In July 2011, the Veteran testified that that he had experienced bilateral foot pain in service and was required to wear shoe inserts to mitigate the pain, which he has continued to wear since his discharge from service for ongoing foot issues.

In March 2012, the Veteran underwent VA examination of the feet.  The examiner diagnosed the Veteran with congenital pes planus, concluding that this condition pre-existed military service and was not aggravated beyond its natural progression by service.  No opinion was offered concerning plantar fasciitis.

In May 2016, a VA medical opinion was obtained concerning the Veteran's bilateral foot conditions.  The examiner found that the bilateral foot pain that the Veteran had experienced in service was secondary to plantar fasciitis and that there was no evidence that his preexisting bilateral pes planus had worsened or been aggravated during service.  The examiner explained that pes planus and plantar fasciitis are two separate foot conditions and that the cause of his foot pain was not pes planus but plantar fasciitis because there is no increased incidence of plantar fasciitis in persons with pes planus and because there are no complications in most cases of pes planus.  As before, no opinion concerning the relationship between the Veteran's plantar fasciitis and military service was offered.

Based upon the foregoing, the Board finds that, after giving the Veteran the benefit of the doubt, service connection is warranted for bilateral plantar fasciitis.  Service treatment records show that the Veteran complained of and was treated for plantar fasciitis during active duty service.  Post-service medical records show that the Veteran has a current diagnosis of bilateral plantar fasciitis, which the evidence, including his lay statements, shows began in service and continued to the present day.  Therefore, service connection for plantar fasciitis is warranted, but service connection for bilateral pes planus must be denied as the evidence fails to show that such preexisting condition was clearly and unmistakably aggravated during service.


Entitlement to service connection for bilateral plantar fasciitis is granted.


Review of the record also shows that remand is warranted to obtain outstanding Social Security Administration (SSA) records.  In this regard, a March 2016 VA treatment record notes that the Veteran had recently been approved for SSA disability benefits in the amount of $400.00, although the basis for this award was not specified.  However, a subsequent June 2016 VA treatment record reflects that the Veteran was required to stop working after on-the-job drug testing was positive for opioid use by the Veteran for his severe neck and back pain, suggesting that SSA benefits may have been awarded at least in part to his cervical spine condition.  The AOJ has not yet attempted to obtain the Veteran's SSA records.  As such, a remand is necessary in order to obtain any determination pertinent to the Veteran's claim for SSA benefits, as well as any medical records relied upon concerning that claim.  See Murincsak v. Derwinski, 2 Vet. App. 363, 369-70 (1992) (where VA has actual notice of the existence of records held by SSA which appear relevant to a pending claim, VA has a duty to assist by requesting those records from SSA).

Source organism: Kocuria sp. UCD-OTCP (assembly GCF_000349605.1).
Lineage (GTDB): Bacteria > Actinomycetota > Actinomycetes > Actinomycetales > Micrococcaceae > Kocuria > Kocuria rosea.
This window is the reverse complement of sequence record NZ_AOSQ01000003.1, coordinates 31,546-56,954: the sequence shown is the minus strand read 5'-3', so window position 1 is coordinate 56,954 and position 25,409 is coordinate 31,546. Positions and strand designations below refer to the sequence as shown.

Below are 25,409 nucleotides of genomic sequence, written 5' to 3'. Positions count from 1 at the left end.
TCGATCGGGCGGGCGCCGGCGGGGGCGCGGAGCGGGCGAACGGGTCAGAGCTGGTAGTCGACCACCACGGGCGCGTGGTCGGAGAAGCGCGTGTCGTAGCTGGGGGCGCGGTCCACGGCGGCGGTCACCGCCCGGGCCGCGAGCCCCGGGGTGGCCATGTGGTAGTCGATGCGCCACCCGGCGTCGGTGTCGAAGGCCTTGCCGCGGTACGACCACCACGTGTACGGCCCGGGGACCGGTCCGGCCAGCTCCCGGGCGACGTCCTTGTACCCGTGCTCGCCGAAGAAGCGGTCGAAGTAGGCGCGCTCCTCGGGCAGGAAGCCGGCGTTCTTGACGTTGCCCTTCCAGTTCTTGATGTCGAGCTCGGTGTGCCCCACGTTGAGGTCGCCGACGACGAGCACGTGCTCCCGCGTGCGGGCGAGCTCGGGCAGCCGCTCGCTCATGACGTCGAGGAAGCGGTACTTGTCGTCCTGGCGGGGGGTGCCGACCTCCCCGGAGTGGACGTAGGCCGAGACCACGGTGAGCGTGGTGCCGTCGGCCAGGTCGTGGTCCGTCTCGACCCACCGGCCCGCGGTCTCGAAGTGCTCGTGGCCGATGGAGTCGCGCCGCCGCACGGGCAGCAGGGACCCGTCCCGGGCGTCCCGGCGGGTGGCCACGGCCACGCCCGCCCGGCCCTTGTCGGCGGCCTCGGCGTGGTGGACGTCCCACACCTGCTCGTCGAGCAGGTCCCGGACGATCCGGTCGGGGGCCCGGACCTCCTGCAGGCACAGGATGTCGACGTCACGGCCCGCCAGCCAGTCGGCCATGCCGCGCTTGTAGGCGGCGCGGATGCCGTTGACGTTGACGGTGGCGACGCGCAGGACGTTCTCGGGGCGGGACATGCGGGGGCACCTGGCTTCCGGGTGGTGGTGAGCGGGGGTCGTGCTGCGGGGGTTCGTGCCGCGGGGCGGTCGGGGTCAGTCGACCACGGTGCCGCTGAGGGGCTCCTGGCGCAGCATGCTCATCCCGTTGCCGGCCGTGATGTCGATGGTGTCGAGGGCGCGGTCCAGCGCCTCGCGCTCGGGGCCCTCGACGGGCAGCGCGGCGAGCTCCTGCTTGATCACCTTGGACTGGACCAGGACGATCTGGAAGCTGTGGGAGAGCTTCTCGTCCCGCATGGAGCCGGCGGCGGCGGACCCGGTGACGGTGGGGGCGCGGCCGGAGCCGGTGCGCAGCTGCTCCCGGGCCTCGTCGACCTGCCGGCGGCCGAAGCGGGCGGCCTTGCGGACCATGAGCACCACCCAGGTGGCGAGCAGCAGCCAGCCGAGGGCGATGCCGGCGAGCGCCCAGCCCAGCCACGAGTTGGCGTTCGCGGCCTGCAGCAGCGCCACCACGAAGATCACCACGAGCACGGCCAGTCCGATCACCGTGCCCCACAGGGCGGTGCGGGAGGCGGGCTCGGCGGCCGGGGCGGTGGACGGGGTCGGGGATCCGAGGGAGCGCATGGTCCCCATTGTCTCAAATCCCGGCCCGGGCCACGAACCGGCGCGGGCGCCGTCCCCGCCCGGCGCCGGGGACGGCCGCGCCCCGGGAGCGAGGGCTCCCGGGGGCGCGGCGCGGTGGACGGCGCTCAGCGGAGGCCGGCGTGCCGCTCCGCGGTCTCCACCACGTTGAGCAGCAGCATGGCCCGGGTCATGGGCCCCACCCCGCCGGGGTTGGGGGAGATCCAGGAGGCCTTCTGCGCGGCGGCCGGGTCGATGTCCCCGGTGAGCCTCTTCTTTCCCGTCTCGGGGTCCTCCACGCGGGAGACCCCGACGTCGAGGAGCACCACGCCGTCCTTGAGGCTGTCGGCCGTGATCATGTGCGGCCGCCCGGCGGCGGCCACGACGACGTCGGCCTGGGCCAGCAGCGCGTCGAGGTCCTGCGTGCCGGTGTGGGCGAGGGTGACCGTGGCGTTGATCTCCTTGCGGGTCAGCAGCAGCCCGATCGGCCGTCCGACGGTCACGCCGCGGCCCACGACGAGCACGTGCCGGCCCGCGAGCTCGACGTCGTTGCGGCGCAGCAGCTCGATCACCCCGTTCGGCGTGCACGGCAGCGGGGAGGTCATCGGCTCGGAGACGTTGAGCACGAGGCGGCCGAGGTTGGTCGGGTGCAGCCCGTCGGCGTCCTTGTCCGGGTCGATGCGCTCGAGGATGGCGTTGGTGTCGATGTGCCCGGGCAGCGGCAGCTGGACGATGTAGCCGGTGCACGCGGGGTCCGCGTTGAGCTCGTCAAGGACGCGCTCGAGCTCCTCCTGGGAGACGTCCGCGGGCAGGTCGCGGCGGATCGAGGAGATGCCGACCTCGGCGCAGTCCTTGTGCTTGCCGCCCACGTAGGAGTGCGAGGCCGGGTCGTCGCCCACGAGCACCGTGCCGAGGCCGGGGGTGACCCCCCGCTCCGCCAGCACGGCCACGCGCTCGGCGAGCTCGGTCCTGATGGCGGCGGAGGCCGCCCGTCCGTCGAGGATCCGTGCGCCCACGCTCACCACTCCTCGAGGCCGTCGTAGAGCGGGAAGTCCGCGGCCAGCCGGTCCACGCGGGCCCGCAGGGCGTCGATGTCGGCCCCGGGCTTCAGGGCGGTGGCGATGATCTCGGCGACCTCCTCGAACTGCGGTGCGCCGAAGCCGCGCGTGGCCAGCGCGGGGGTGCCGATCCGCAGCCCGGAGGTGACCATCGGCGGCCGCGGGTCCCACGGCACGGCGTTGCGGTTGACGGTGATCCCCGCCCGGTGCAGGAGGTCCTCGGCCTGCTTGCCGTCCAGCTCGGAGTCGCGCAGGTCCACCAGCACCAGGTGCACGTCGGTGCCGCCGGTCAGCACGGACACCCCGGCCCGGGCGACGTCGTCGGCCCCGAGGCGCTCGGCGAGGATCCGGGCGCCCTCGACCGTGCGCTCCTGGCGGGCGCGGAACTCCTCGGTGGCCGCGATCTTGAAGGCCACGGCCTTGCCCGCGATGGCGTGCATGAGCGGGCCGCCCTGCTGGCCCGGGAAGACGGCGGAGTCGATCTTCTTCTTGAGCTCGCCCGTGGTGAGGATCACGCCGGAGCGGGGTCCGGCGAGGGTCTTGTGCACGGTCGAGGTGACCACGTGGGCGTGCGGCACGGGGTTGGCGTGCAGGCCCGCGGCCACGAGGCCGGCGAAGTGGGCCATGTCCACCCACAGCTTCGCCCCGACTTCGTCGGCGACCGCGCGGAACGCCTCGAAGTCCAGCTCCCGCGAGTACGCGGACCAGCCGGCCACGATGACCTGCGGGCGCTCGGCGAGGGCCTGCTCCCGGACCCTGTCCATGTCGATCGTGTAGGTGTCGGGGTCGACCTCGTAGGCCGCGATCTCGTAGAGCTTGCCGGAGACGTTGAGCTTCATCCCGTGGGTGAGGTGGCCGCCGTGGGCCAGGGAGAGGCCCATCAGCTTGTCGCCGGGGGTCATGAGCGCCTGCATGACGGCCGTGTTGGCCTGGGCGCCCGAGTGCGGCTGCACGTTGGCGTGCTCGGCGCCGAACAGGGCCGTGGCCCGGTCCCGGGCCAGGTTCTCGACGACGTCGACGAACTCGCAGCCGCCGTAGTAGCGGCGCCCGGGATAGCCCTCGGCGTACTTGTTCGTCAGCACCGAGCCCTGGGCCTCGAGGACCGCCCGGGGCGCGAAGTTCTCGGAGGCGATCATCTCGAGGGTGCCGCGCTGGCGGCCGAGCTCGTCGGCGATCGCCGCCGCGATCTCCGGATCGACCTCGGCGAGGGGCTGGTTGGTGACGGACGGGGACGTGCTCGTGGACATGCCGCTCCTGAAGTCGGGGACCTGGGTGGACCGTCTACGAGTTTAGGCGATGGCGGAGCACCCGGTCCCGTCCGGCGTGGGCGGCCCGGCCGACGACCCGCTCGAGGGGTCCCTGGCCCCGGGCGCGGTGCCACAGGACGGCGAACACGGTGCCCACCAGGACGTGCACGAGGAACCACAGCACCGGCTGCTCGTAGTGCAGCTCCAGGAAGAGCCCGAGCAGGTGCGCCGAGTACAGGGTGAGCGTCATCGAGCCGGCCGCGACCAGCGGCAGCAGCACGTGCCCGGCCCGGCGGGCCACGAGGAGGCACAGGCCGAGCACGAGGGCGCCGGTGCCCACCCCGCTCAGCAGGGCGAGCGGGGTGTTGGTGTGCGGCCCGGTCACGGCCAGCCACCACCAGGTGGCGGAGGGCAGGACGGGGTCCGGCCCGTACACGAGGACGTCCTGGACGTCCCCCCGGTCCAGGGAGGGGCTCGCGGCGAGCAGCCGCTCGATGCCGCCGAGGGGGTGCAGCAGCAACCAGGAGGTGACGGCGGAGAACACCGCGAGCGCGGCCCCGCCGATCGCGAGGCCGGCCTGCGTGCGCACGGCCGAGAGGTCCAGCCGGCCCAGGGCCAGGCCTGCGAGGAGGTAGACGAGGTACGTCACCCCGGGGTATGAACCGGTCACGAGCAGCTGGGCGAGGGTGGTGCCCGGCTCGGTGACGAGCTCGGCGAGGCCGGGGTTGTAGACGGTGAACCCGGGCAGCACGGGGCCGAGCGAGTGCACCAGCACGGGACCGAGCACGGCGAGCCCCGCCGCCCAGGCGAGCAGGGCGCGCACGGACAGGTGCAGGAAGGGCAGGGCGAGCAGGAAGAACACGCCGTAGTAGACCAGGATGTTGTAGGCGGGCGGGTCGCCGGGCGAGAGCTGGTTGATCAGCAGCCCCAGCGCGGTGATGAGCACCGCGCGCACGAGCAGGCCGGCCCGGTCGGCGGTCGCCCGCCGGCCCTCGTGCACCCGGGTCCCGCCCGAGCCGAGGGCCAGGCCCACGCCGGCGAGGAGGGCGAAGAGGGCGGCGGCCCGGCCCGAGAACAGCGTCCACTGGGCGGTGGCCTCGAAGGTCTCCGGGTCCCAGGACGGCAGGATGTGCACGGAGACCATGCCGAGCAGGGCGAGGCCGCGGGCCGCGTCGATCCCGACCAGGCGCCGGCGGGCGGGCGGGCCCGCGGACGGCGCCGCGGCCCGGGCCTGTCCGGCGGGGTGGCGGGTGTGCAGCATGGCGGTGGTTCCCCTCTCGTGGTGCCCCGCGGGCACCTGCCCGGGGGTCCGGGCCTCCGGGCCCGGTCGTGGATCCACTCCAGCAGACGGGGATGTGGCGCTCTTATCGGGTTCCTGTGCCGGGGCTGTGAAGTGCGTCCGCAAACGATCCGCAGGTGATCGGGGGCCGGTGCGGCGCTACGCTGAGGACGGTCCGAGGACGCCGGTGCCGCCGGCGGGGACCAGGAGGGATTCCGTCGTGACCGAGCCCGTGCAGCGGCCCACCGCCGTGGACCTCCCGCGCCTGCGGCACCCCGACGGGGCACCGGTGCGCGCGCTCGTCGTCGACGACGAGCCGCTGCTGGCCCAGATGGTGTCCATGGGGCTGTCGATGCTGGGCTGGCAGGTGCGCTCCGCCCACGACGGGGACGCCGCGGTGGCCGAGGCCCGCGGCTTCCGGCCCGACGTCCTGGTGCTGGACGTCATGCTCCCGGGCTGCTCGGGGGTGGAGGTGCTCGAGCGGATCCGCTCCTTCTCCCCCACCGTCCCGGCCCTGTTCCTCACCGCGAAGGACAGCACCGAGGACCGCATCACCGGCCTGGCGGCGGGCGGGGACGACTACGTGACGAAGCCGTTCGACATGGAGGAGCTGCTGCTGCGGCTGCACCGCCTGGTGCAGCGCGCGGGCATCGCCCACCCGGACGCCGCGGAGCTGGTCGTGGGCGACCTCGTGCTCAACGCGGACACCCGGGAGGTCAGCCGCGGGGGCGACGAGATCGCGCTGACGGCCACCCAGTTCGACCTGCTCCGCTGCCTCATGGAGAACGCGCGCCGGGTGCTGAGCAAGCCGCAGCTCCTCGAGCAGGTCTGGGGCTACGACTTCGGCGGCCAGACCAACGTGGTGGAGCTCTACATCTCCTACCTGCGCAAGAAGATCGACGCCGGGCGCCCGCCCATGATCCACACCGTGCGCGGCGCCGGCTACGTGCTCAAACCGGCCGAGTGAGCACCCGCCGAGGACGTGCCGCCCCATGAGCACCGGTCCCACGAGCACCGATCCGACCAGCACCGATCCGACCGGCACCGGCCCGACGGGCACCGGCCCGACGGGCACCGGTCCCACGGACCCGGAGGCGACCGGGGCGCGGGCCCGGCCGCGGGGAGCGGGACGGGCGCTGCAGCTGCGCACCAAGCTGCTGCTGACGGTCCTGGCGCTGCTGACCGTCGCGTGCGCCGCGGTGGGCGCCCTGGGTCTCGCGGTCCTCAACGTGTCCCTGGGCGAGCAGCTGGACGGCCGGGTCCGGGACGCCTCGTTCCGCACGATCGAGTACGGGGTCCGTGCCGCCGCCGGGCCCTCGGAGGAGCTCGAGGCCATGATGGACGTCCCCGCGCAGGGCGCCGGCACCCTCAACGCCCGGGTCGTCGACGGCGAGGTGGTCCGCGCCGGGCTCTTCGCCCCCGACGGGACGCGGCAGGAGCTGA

Accordingly, the case is REMANDED for the following action:

1.  Contact SSA and request the Veteran's complete SSA records, including any administrative decision(s) on his application for disability benefits and all underlying medical records which are in SSA's possession. A copy of any request(s) sent to SSA, and any reply, to include any records obtained from SSA, must be included in the claims file.  All reasonable attempts should be made to obtain such records.  If any records cannot be obtained after reasonable efforts have been made, issue a formal determination that such records do not exist or that further efforts to obtain such records would be futile, which should be documented in the claims file.  The Veteran must be notified of the attempts made and why further attempts would be futile, and allowed the opportunity to provide such records.

2.  Upon completion of the above, readjudicate the issues on appeal. If any benefit sought on appeal remains denied, the Veteran and his representative should be provided with a Supplemental Statement of the Case.

The appellant has the right to submit additional evidence and argument on the matter or matters the Board has remanded.  Kutscherousky v. West, 12 Vet. App. 369 (1999).

This claim must be afforded expeditious treatment.  The law requires that all claims that are remanded by the Board of Veterans' Appeals or by the United States Court of Appeals for Veterans Claims for additional development or other appropriate action must be handled in an expeditious manner.  See 38 U.S.C.A. §§ 5109B, 7112 (West 2014).

Veterans Law Judge, Board of Veterans' Appeals

Department of Veterans Affairs